How Do You Create a Squeeze Page?

person squeezing a lemon

Learn How You Can Build Your Email List with Squeeze Pages

Squeeze pages, landing pages, capture pages, splash pages, opt-in pages—oh my! If you’re feeling lost in a jungle of endless marketing terms for sales pages, it’s because you are. But we’re here to set the record straight. We’ll clarify what a squeeze page is, how they work, where and when to use one, and how to make your own.

First—what is a squeeze page?

A squeeze page—also sometimes called a capture page—is a particular kind of landing page that has one purpose: squeeeeezing an email address (and perhaps a first name) out of a visitor. Not literally of course—but in exchange for a piece of content.

Sound like what you’re looking for? Alrighty then, let’s talk squeeze pages!

Do squeeze pages work?

Absolutely. And they may be one of the most powerful tools in helping you build a healthy email list filled with strong leads. But not all of them are built equal. You’ll need to spend a bit of time crafting a strong headline and CTA that visitors can’t say no to. More on that below.

What’s the difference between a squeeze page and a landing page?

We hear this question a lot. As it turns out there’s a lot of confusion around the terms used for various marketing pages. Squeeze pages are landing pages—but a very specific type of one. They’re short and designed to do one thing: get an email address.

More broadly, landing pages can have different goals. It could be educating a visitor, it could be sales, or in the case of a squeeze page, just getting an email address.

So all squeeze pages are landing pages, but not all landing pages are squeeze pages.

Squeeze pages don’t beat around the bush. They get straight to the point in asking for your email address. As such, they should be as clear and concise as possible. This works because much of the education and “pre-sale” conversations are taking place elsewhere.

When should I use a squeeze page vs a landing page

Knowing when to use a squeeze page is simply a matter of knowing when the tool is right for the job. Squeeze pages are most effective when the visitor has an idea of who you are and what you’re about. They want to know more about what you’re offering, and so they’ve clicked something to find it. That’s when you’d use a squeeze page. It’s a quick way of saying “Can we have your email address in exchange for this content?”. It’s a low-commitment deal that’s easy for users to opt-in to.

On the other hand, a traditional longer-form landing page is more suited to scenarios when there’s a different objective or more work to do; explaining the benefits of your services, persuading the visitor to start a trial, or offering something that just requires a higher level of information.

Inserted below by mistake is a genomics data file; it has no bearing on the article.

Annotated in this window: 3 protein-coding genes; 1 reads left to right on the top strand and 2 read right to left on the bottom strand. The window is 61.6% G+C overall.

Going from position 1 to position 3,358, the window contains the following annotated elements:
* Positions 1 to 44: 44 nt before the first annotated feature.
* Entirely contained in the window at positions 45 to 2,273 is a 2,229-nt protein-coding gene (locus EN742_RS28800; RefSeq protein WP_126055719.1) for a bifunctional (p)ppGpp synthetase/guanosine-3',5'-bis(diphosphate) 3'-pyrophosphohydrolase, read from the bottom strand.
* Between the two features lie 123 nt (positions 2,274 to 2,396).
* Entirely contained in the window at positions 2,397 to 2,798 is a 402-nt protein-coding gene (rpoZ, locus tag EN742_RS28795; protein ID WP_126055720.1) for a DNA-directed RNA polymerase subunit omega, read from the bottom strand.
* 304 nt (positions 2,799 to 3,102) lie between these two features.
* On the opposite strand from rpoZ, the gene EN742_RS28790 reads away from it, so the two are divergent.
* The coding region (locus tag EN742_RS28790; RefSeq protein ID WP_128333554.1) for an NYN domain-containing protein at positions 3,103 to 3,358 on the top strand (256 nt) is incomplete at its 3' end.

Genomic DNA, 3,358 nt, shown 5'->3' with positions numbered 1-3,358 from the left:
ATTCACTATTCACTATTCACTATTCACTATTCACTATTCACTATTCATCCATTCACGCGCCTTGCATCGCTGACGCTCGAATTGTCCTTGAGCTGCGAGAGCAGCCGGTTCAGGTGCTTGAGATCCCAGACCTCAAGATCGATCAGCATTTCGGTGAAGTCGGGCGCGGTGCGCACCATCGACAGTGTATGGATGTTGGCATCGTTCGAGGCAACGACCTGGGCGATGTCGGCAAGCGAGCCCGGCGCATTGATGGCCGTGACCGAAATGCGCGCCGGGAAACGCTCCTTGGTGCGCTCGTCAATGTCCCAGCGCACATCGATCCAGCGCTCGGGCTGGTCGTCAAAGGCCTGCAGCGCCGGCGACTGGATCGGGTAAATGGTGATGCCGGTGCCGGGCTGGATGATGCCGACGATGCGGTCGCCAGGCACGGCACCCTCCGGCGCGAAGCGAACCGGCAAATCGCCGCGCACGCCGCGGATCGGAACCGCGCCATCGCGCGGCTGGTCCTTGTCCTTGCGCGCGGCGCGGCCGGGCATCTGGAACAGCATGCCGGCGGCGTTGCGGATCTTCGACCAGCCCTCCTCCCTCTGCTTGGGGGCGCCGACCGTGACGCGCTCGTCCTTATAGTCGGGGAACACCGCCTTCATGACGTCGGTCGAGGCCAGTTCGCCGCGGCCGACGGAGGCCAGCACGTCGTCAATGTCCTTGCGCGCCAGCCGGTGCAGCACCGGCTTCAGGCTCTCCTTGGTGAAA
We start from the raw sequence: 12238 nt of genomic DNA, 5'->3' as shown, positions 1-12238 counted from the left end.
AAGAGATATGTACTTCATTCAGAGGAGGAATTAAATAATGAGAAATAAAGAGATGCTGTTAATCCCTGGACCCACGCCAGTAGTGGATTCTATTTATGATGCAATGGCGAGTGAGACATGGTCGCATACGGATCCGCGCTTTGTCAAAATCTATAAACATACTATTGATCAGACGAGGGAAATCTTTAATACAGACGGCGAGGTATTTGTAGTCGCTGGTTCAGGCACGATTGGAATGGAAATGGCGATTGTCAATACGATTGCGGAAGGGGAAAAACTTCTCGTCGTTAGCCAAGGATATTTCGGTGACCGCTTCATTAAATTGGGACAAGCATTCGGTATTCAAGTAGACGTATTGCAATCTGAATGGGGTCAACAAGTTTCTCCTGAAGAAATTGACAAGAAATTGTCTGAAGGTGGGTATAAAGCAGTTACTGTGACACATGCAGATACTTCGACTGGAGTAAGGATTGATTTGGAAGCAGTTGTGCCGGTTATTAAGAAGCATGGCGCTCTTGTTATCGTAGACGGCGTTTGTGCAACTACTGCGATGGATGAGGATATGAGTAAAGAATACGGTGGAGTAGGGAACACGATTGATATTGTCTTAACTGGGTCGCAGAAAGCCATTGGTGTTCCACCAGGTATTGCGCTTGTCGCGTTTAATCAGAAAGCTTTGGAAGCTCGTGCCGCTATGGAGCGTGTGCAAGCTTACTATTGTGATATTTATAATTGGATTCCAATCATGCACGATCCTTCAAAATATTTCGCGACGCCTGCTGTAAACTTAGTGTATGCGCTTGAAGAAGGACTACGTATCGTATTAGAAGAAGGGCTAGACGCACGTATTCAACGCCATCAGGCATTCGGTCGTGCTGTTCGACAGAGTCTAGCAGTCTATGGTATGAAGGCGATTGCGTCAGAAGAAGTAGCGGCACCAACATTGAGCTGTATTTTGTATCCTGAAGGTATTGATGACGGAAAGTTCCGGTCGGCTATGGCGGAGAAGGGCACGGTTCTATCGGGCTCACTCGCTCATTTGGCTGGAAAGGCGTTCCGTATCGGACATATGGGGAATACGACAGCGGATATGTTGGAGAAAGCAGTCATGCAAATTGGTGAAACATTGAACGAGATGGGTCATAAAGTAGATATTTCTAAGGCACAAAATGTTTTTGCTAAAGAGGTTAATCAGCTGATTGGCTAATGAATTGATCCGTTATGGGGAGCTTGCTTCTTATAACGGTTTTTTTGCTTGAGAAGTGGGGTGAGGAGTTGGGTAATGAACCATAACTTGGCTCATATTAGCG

Examples of good squeeze pages

Let’s take a look at what that means. Here’s a squeeze page example from Neil Patel:

Squeeze Page Example Neil Patel

Neil offers a downloadable piece of content (SEO cheatsheet) in exchange for an email address and first name. It’s short, sweet, and has a single objective: get that email address.

It also does something that all great squeeze pages do because it presents an implicit ultimatum: either take the offer, or leave the page. There’s no content or extra hyperlinks that distract from this ‘in or out’ choice.

Here’s what makes this squeeze page so effective:

  • It’s short
  • The sales copy is crisp and clear
  • There is a single call-to-action (CTA) button

Here’s another squeeze page example from Marie Forleo:

Marie Forleo squeeze page example

Marie’s squeeze page works so well because it’s clearly tailored toward a warm audience that’s already somewhat familiar with her offer and she includes all the detailed information after the opt-in form. How do we know this? Because she comes right out and says it: “Enter your name and email to learn how we can help make you, your messaging and your business more powerful.” Who wouldn’t want to opt in to that?

She checks all the boxes of squeeze page best practices:

  • A single CTA
  • Crisp copy
  • Followed by a thank you/ welcome message

Marie also does a great job by excluding distractions. No navigation menu, sidebar, footer widget area, or links on the page. She keeps all of her web traffic focused exclusively on the single offer at hand.

Here’s a helpful summary of what a squeeze page is all about:



  • Multiple conversion goals
  • Long or short format
  • Multiple form fields 
  • Commonly used as a standalone webpage
  • Followed by a thank you/ welcome message
  • Single conversion goal (email address)
  • Short format
  • Minimal form fields
  • Not necessarily a standalone webpage
  • Followed by a thank you/ welcome message